|Credit – Titan9389/Flickr.com (CC BY-ND 2.0)|
These factors are particularly evident in two political contests that have dominated the UK and the U.S. in 2016; namely, the EU referendum and the American presidential election. In the U.S., the pronouncements of Republican candidate Donald Trump are demonstrably false around 70% of the time, according to the independent non-partisan fact-checking site Politifact. Only 4% of Trump’s statements were judged to be unambiguously true. In the UK, many claims of the Leave campaign in the lead-up to the referendum were likewise clearly false, from the claim that the UK transferred £340,000,000 per week to the EU, to the spectre of Turkey joining the EU and its citizens becoming eligible for residence in the UK.
|“Vote Leave” poster, Market Street, Omagh. Credit – Kenneth Allen/Geograph.ie (CC BY-SA 2.0)|
Trump’s false claims have been routinely debunked by the American media, but this has had little effect on his standing in the polls. Similarly, the mythical figures of the Leave campaign were widely condemned and corrected in the media, without any discernible impact on opinion polls or the public’s beliefs.
Why do facts no longer matter to so many people? And if facts no longer matter, what does?
|Donald Trump makes a campaign stop at Muscatine, Iowa, January 2016. Credit – Evan Guest/Wikimedia Commons (CC BY 2.0)|
Trump and Brexit are phenomena that have tapped into people’s deeply-held attitudes. The EU referendum ultimately was a contest between the voices of diversity and tolerance on the one hand, and nationalism and exclusion on the other, rather than a competition between different economic visions for the future.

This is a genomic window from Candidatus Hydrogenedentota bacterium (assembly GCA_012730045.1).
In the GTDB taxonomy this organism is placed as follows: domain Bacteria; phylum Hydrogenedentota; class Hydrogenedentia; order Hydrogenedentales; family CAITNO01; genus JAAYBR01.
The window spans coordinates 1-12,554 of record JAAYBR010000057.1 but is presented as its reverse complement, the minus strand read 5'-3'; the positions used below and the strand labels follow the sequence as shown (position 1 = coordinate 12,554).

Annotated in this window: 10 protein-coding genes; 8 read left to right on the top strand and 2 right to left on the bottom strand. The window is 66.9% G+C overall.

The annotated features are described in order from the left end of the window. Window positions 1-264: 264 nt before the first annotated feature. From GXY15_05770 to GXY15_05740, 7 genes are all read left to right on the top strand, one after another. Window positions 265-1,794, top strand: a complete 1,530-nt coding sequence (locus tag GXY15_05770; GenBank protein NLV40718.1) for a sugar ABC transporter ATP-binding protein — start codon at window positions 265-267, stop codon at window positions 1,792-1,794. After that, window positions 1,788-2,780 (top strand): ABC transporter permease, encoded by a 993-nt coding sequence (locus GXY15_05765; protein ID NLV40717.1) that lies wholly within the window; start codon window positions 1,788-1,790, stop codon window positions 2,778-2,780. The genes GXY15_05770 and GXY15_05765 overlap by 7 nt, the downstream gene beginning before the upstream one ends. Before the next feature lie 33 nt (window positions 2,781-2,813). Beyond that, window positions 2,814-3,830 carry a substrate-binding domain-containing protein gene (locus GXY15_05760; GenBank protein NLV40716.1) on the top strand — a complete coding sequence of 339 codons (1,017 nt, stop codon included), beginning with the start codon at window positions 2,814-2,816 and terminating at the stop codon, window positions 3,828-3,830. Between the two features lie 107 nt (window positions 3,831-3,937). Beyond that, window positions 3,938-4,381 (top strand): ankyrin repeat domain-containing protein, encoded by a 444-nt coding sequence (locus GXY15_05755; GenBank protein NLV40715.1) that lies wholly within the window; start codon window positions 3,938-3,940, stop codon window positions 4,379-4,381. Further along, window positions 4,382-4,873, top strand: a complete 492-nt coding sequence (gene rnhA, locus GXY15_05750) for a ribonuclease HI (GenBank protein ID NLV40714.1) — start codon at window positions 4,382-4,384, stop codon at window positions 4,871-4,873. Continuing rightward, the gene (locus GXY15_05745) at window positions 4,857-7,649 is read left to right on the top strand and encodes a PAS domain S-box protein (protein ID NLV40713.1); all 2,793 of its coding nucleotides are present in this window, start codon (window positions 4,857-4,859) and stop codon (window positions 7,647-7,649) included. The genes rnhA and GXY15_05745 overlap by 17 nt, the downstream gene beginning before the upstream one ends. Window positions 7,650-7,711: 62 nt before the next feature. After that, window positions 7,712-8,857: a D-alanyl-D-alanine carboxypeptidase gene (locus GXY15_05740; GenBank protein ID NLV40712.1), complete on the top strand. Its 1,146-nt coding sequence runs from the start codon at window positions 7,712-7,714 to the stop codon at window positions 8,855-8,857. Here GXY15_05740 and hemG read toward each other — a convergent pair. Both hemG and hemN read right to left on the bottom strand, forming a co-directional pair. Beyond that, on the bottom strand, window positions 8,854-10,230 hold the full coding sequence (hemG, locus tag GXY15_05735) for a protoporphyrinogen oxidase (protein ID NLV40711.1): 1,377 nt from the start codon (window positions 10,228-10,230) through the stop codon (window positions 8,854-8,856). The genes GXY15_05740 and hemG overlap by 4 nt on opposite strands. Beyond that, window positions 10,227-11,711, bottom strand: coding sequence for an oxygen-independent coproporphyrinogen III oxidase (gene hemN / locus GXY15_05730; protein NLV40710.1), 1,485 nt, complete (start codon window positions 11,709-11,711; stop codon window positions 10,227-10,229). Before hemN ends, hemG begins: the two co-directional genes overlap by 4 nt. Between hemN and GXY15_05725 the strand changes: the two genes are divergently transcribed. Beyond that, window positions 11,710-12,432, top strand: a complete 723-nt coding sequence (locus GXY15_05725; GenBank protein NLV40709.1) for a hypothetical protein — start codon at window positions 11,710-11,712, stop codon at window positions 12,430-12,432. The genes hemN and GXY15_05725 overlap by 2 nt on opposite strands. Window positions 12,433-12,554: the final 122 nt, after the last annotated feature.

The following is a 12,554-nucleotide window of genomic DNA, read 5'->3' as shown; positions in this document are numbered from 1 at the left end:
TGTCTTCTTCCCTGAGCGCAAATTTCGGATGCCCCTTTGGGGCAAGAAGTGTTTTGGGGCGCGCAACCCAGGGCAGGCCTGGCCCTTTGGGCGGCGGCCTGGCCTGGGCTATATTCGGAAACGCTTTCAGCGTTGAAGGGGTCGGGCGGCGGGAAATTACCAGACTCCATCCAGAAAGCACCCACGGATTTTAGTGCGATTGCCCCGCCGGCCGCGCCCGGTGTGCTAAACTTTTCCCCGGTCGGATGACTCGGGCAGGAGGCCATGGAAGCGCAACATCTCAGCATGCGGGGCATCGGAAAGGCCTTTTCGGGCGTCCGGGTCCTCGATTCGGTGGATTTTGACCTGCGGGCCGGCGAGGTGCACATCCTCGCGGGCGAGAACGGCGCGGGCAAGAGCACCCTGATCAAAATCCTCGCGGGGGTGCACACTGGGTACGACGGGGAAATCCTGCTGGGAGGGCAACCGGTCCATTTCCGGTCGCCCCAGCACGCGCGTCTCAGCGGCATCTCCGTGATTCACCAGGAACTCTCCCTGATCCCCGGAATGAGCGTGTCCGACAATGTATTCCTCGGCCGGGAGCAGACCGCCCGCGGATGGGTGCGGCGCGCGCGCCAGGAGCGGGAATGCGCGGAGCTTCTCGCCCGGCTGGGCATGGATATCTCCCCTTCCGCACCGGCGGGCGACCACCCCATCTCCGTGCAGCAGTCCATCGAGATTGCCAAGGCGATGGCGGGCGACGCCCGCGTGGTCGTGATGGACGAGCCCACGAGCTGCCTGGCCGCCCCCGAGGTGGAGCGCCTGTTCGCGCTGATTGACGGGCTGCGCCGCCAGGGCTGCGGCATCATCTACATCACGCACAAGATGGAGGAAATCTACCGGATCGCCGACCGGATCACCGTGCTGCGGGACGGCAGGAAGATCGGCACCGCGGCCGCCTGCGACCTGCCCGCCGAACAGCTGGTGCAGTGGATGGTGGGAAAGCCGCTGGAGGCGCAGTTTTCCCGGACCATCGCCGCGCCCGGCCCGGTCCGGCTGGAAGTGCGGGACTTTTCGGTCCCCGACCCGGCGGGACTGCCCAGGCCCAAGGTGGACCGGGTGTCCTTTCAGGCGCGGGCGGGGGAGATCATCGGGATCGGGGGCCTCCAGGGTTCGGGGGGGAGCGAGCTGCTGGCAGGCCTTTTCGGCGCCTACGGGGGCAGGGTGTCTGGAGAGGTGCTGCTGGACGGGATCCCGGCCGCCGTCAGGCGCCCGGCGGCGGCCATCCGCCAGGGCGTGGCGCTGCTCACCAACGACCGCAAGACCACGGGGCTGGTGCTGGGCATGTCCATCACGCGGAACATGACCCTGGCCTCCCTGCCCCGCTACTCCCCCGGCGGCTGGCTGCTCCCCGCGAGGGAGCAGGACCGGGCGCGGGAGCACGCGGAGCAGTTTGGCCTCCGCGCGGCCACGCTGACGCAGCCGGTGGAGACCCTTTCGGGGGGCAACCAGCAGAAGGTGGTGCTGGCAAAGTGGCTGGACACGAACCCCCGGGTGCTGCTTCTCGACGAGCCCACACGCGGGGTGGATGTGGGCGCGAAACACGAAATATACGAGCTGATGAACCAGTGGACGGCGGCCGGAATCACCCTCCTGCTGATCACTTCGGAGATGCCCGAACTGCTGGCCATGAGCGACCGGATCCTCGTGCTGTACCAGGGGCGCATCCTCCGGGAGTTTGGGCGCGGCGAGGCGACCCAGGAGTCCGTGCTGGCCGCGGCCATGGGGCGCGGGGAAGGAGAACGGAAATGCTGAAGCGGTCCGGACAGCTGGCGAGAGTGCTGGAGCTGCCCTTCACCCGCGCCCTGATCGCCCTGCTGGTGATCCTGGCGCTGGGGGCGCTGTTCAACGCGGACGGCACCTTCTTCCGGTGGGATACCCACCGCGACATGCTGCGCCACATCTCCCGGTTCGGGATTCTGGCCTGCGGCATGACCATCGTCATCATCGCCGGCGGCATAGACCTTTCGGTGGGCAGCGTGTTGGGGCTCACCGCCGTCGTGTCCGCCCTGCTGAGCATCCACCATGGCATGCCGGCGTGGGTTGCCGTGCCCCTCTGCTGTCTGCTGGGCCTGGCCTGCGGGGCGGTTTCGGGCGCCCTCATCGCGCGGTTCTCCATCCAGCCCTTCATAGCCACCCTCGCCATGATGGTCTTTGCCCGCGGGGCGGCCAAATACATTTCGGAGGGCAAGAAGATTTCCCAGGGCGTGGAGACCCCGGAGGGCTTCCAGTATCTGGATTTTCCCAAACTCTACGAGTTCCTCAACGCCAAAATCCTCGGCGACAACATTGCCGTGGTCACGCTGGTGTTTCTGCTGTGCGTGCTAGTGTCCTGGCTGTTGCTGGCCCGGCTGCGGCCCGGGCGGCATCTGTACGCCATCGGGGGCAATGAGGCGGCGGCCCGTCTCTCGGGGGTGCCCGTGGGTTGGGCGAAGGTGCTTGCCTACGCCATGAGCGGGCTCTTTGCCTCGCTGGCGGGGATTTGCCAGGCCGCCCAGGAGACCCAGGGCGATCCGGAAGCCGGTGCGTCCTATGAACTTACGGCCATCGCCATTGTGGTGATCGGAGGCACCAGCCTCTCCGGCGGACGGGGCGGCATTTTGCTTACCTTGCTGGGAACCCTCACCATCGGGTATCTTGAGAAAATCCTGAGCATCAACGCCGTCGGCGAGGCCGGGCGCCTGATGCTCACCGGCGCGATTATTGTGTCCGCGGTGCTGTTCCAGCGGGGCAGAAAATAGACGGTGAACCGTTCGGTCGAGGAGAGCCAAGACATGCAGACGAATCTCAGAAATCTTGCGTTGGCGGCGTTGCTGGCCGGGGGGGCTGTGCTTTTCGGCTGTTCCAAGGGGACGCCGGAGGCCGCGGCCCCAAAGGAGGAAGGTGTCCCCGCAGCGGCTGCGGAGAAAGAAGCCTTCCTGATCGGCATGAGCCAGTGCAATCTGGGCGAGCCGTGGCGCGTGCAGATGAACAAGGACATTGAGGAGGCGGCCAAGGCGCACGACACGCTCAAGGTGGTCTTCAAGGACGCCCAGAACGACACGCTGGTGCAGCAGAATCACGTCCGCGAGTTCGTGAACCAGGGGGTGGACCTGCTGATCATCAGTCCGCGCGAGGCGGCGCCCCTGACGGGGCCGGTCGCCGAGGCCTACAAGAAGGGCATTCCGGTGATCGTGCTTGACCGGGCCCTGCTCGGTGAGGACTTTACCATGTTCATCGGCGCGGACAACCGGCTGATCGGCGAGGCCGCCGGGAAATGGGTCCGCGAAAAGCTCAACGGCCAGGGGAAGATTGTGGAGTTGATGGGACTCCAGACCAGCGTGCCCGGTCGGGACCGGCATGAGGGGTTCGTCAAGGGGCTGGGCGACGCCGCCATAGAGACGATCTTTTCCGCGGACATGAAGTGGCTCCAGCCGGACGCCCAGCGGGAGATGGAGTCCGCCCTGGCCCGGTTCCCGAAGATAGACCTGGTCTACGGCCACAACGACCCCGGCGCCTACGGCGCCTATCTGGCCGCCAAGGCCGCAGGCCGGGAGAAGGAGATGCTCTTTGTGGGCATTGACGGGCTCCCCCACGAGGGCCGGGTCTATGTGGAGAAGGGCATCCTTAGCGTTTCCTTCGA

Trump and Brexit are about emotions, not the economics of the moment. It is how people feel about themselves and others.
|Daily Mail newspaper, 23 August 2006. The headline was repeated in August 2015. Credit – Gideon/Flickr.com|
If Brexit and Trump are driven by emotion and attitudes, fuelled by misinformation and demagoguery, rather than (just) economic concerns, what does this portend for the future?
Front page of the Algemeen Dagblad, Dutch newspaper, 15th June 2016. The paper issued an open letter in English titled “please don’t leave us”.
How can we move on from here?
|Sir David Maxwell Fyfe, the Earl of Kilmuir, in 1954. British Conservative politician, lawyer and judge who was instrumental in drafting the European Convention on Human Rights. Credit Elliott &Fry/Wikimedia Commons (Public Domain)|
The Republican Party used to be the party of the conservative but pragmatic establishment, with figures such as Ike Eisenhower or Gerald Ford. Today, Trump’s evident authoritarianism is only the beginning of the transformation of that former Republican Party into an off-shoot with troubling and chilling attributes: A party that finds little wrong with a candidate who refuses to promise that he will abide by election results has at best a tenuous grip on the democratic mainstream. A party that brazenly promises not to confirm any nominee for the Supreme Court if Hillary Clinton is elected president is a party that has taken leave from democratic practice and traditions.
This article was written for the Policy Bristol Blog by Cabot Institute Member Professor Stephan Lewandowsky, Chair in Cognitive Psychology, University of Bristol.